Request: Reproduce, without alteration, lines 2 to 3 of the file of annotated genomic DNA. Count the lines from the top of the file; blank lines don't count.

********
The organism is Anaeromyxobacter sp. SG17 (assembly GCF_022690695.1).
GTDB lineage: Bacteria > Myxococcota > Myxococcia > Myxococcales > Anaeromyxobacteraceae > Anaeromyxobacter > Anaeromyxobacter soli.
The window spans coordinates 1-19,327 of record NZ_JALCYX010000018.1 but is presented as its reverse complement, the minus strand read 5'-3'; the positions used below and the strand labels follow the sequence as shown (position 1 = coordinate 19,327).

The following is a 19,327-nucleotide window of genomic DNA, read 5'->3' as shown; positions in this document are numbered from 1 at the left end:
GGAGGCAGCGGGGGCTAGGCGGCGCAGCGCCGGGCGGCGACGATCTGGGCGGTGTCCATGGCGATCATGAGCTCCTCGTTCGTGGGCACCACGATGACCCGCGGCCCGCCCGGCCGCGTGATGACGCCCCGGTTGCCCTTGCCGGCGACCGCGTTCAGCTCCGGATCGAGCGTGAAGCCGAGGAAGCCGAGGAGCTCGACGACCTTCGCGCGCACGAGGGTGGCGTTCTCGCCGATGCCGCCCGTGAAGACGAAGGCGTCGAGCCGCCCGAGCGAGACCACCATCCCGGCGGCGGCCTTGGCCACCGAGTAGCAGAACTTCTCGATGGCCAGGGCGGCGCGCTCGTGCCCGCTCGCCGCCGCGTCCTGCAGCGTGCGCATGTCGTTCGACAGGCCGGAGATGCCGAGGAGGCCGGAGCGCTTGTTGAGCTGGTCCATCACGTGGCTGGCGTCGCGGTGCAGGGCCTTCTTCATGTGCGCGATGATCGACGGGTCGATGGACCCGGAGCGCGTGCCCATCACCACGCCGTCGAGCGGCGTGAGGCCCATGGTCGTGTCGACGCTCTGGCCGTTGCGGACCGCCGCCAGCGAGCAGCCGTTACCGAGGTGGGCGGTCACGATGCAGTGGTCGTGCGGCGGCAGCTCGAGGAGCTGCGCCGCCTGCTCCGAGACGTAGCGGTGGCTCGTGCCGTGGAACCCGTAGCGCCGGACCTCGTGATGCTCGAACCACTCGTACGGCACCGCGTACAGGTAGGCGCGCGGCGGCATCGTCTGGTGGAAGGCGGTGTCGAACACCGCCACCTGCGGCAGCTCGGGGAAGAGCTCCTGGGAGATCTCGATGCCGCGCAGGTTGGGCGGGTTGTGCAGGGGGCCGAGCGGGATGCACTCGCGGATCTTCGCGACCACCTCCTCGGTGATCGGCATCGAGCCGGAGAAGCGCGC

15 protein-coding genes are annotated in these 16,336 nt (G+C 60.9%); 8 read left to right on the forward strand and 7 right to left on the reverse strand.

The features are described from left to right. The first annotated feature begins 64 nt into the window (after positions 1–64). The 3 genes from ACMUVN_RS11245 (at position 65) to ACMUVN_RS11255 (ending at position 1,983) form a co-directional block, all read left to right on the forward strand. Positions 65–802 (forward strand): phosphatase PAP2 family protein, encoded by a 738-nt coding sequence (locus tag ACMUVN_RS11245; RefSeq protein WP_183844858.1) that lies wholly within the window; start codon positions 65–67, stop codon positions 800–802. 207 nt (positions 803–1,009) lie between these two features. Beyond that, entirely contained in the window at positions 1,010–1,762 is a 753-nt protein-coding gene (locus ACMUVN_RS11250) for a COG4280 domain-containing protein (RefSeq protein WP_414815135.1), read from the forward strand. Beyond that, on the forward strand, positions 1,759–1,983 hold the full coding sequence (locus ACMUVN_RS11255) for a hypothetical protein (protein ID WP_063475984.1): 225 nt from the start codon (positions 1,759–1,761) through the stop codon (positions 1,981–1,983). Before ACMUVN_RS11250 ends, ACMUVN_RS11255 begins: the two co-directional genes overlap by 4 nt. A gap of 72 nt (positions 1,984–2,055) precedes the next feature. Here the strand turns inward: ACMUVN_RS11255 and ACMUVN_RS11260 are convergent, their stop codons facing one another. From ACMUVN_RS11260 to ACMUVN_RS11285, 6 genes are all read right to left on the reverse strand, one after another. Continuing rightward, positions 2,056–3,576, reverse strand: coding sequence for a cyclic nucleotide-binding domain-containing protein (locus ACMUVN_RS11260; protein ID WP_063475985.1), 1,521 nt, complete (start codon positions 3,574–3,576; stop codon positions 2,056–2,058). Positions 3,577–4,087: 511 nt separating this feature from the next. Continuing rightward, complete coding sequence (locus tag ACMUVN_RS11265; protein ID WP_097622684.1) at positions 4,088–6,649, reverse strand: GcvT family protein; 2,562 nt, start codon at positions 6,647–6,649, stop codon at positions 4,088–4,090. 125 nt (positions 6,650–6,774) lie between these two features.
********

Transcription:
GTDB lineage: Bacteria > Myxococcota > Myxococcia > Myxococcales > Anaeromyxobacteraceae > Anaeromyxobacter > Anaeromyxobacter soli.
The window spans coordinates 1-19,327 of record NZ_JALCYX010000018.1 but is presented as its reverse complement, the minus strand read 5'-3'; the positions used below and the strand labels follow the sequence as shown (position 1 = coordinate 19,327).